After connecting the PM1115UW to your printer (via a USB cable) and powering it on, you need to hook it up to a router using an Ethernet cable. You only need to do this for the initial setup, which involves assigning the printer a static IP address so other devices can always find it. Once you complete this step, you won't need to connect to your printer with a wired connection.

Connectors/Ports: Ethernet (RJ-45), USB-A, DC (for power) | Wireless Spec: Wi-Fi 802.11bgn | Compatibility: Microsoft Windows, macOS, Linux

Best Compatibility

X-MEDIA XM-PS110U USB Print Server

X-MEDIA XM-PS110U USB Print Server


What We Like
  • Upgradable firmware

  • Support for Windows, macOS, and Linux

What We Don't Like
  • Setup utility is Windows-only

  • Pre-assigned IP address may cause some issues

If there's one thing that gives X-MEDIA's XM-PS110U USB Print Server an edge over competing products, it's extensive compatibility. The device is compatible with over 320 USB printers from several manufacturers, including popular brands such as HP, Epson, Canon, Lexmark, Brother, Xerox, Sharp, Ricoh, and Panasonic.

It's powered by a 5-volt external adapter and features a high-speed microprocessor that handles print jobs quickly and efficiently. You also get support for all major network protocols and can manage most settings from a web browser. Other notable features of the X-MEDIA XM-PS110U are the built-in POST (Power On Self Test) to ensure the device runs properly, multiple status indicator lights, and a compact yet lightweight design.

Connectors/Ports: Ethernet (RJ-45), USB-A, DC (for power) | Wireless Spec: N/A | Compatibility: Microsoft Windows, macOS, Linux

What to Look for in a Wireless Printer Adapter

Primary Connector Type

Knowing how to connect to your legacy printer is the first step in choosing a wireless printer adapter. Some adapters use an Ethernet port for connectivity and only work with printers with an Ethernet port. Other adapters come with a USB Type-A port and are only compatible with USB port printers.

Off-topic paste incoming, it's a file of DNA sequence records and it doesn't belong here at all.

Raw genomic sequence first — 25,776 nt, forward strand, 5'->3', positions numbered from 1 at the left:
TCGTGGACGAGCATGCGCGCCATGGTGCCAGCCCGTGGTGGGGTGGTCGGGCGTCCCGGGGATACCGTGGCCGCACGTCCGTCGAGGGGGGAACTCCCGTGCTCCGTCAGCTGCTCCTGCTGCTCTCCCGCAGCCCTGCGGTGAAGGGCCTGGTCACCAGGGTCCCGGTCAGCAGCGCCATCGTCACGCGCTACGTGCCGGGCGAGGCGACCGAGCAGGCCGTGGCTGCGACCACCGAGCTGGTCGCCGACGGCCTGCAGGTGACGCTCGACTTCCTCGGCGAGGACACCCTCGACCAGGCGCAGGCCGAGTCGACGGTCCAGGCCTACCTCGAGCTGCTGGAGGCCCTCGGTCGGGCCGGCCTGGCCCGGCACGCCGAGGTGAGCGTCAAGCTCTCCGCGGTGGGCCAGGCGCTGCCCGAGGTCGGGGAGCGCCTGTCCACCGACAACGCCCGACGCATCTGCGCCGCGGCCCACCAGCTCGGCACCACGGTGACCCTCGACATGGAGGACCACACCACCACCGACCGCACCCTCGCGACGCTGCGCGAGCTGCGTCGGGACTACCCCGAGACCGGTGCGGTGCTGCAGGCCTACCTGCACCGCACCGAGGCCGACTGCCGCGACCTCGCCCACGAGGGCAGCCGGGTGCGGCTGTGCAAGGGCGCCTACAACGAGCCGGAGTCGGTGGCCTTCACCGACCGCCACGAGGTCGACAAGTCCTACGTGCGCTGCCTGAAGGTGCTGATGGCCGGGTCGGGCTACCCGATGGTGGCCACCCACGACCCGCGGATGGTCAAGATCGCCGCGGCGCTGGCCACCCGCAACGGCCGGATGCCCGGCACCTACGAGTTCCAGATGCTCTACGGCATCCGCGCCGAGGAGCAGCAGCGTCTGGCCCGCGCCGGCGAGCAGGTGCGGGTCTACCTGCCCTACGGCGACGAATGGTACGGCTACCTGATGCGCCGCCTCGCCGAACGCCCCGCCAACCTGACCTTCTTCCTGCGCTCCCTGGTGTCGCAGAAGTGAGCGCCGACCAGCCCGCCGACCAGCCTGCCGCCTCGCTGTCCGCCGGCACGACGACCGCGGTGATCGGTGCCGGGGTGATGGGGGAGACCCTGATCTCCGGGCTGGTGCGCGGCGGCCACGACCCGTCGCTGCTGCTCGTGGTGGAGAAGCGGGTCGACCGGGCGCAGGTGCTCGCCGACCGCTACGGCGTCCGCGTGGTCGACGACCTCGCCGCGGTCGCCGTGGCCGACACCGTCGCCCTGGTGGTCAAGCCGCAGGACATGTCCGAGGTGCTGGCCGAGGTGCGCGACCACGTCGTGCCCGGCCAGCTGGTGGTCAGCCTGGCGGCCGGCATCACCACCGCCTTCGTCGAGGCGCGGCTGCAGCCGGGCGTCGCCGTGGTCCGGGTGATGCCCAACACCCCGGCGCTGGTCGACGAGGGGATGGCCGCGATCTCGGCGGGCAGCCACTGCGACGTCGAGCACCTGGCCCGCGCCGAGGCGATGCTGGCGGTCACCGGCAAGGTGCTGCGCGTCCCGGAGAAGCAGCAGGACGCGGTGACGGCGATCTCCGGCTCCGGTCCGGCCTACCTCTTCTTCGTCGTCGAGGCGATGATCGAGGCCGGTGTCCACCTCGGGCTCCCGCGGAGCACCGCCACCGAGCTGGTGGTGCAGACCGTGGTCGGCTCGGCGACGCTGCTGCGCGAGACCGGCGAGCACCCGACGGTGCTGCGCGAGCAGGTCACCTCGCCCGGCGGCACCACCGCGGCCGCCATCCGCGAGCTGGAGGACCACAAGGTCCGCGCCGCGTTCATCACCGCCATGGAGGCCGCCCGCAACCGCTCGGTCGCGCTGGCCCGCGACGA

Power Source Requirements

Even though wireless printer adapters are relatively small devices, they need an external power source. You can power some by the USB port (if available) of the printer they're meant to be connected with, while others need a power supply outlet. You should decide which adapter best suits your needs based on your printer's location or port availability.

Platform/OS Support

Since most wireless printer adapters use standard network protocols, they're usually compatible with all major operating systems (OS). That said, you still might want to check if their accompanying software (e.g., installation utilities) is available for your preferred OS. Also, the web-based management interfaces of these adapters may not work with modern browsers such as Firefox and Google Chrome.

  • How does a wireless printer adapter work?

    The primary purpose of a wireless printer adapter is to add wireless functionality to a printer that doesn’t have any, whether it’s connected to a network or is a standalone device. In the case of a network printer (that connects to multiple computers), the adapter establishes a network bridge that allows Wi-Fi connectivity to the printer. On the other hand, a standalone printer must connect to the adapter via its USB port. The adapter also connects to the router using Ethernet, making it possible for other devices on the network to find and communicate with this printer wirelessly.

  • How do I set up a wireless printer adapter?

    Wireless printer adapters come with detailed instruction guides (either printed or electronic) to help you configure them. And even though there are differences, the steps for setting up most adapters remain essentially the same. They may involve changing settings such as the device’s IP address once you’ve successfully connected all the hardware.

  • How do I find a wireless printer adapter that's compatible with my printer?

    The first thing to know is the primary connection type for your printer. Network-compatible printers usually connect using an Ethernet cable, while standalone printers use a USB cable for connectivity. In addition, you should cross-reference the model of your printer against the models listed in the wireless printer adapter’s compatibility list. This list is available (often as a PDF document) on the adapter’s official website, as well as listing on third-party retailers.